In a recent episode of the Dear Gabby podcast, Dewan was interviewed and described her parenting experiences. She revealed that she struggled to balance motherhood alongside her hectic work schedule, something that was only compounded by the fact Tatum himself had a demanding work schedule following the birth of their first daughter. Dewan revealed to the host how difficult it was at the time for both parents, revealing that she’d had to travel to and give birth in London, where Tatum was filming a project. Following the birth of Everly, Dewan then had to go back to work, saying: “It was me, my doula and [Everly], all by ourselves, traveling when she was 6, 7 weeks, to Vancouver.”
“Thinking ignorance is bliss, I thought, ‘Ok, I think I can do that. You know, it’ll be like 2 months after, and I’ll be able to have her on set,’” said Dewan. “That was really hard. Because that was long hours. I did have her on set with me constantly - it was just really difficult.”
The actress explained that along with her busy schedule, without Tatum there due to his work schedule, she developed postpartum anxiety. “I had a lot of postpartum anxiety,” she said. “It was like I just never stopped. You know, you’re up a couple times in the night, and you’re working all day. I was breastfeeding, I was pumping, I was without a partner. I mean, it was just craziness.”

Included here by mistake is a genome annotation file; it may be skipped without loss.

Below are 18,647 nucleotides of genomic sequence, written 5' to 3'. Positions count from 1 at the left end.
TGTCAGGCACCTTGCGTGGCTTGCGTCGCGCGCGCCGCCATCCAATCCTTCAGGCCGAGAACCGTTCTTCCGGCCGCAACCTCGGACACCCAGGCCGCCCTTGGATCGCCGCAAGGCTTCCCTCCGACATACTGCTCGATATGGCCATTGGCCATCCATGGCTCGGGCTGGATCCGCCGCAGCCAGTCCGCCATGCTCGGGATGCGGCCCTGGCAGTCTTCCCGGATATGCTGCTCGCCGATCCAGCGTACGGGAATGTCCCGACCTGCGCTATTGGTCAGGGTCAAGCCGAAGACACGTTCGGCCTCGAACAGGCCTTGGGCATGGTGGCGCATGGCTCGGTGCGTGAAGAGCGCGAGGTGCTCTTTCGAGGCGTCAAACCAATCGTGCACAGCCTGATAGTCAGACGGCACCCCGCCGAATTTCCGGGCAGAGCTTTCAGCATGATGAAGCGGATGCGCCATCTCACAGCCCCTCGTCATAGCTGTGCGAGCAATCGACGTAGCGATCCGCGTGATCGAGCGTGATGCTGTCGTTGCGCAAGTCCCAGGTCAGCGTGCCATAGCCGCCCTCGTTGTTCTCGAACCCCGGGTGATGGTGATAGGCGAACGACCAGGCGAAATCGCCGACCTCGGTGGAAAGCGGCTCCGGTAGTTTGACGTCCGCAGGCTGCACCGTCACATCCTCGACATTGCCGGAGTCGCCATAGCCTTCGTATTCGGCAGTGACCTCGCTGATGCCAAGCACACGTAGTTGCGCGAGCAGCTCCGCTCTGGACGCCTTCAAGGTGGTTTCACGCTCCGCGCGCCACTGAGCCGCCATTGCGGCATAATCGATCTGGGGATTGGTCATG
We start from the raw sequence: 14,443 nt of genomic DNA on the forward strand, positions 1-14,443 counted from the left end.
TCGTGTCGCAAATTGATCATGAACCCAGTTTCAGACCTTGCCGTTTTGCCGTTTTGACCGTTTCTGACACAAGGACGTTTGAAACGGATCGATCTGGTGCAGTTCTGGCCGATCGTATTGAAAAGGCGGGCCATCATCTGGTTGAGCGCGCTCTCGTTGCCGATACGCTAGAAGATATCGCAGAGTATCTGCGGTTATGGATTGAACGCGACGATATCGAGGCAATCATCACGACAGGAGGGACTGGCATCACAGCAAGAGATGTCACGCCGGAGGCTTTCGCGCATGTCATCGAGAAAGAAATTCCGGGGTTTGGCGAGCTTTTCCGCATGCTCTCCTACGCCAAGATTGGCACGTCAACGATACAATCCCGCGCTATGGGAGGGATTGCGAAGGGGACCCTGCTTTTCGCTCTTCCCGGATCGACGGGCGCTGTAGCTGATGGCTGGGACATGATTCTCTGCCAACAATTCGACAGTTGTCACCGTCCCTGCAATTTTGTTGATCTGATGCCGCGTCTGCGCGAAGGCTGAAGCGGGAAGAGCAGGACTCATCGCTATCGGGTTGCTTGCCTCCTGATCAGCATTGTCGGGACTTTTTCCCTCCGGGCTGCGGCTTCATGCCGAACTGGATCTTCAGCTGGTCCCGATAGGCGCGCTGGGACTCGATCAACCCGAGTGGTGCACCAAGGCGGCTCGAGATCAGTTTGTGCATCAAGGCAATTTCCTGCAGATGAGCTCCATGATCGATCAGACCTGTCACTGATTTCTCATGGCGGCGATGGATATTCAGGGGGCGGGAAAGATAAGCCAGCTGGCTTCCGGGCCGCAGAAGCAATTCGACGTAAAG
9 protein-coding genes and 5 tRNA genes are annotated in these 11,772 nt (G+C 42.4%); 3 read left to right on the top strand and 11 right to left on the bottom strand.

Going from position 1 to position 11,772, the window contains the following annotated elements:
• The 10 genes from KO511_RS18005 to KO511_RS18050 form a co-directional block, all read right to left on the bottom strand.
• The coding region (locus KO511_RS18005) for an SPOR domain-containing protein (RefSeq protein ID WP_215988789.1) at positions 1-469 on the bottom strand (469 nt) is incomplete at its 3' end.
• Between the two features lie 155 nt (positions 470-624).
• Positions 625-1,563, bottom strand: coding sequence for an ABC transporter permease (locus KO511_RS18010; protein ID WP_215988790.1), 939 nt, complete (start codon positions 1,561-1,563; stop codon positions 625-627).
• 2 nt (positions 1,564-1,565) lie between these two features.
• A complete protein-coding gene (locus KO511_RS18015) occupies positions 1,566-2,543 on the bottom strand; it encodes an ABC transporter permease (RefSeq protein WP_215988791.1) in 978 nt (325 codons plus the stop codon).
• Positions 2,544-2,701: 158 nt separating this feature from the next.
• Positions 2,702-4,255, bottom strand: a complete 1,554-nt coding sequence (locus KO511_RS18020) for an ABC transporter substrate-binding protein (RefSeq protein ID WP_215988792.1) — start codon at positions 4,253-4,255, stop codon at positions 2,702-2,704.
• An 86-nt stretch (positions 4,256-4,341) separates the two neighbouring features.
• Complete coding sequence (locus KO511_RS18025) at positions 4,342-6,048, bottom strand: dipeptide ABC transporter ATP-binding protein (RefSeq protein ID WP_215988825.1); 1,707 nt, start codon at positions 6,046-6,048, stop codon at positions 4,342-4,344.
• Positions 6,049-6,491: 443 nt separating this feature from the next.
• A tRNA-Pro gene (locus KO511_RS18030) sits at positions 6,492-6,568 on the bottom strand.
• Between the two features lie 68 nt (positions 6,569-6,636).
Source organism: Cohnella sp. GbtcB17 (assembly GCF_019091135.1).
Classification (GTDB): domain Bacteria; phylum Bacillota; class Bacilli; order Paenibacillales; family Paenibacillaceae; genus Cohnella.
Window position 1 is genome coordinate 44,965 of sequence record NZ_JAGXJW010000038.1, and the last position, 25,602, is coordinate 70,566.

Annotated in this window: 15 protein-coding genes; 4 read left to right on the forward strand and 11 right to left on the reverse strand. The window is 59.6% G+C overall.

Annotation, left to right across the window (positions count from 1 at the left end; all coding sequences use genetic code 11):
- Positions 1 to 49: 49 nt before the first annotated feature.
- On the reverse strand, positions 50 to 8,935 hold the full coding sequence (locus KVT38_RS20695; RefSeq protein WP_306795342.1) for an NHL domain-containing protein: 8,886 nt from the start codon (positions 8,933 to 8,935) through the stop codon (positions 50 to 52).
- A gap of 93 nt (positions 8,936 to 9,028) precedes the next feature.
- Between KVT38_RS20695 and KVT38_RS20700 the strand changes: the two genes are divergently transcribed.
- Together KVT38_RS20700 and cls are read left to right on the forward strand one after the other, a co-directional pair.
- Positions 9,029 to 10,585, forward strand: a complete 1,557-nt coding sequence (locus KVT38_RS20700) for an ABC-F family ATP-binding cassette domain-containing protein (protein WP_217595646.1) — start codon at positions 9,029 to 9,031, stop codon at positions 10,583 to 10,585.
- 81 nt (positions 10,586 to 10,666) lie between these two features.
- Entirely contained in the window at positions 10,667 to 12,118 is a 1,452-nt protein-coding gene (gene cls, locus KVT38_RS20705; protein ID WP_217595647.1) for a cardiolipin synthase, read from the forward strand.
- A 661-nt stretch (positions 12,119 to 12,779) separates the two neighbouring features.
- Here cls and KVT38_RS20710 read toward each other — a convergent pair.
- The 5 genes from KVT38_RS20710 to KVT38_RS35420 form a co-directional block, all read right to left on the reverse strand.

While Dewan’s openness about her experience should be applauded, publications have been quick to brand it as the actress hitting out against Tatum, with some even going so far as to publish salacious gossip and headlines that conjure images of Tatum being an absent dad, which is far from the case. It’s forced Dewan to share a message to her personal Instagram, in which she wrote: “It’s unfortunate that countless media outlets have taken an important conversation on a woman’s experience with postpartum issues and pulled quotes to make it appear that I was slamming my daughter’s father, something I would never do.”
Dewan continued: “As two working parents, we both faced challenges at the time, but I speak only for myself and not about him. Anyone who actually listens to the interview, something I encourage everyone to do, will clearly see that my words have been distorted for clicks and to push false, salacious gossip with no regard for the actual people involved, or the message intended.”
It’s a disappointing moment, particularly in 2021. At a time where we should be lifting each other up and talking openly about postpartum issues without shame or judgment, instead the media has turned Dewan’s personal experience into one intended to drive clicks and cast two Hollywood stars into the spotlight.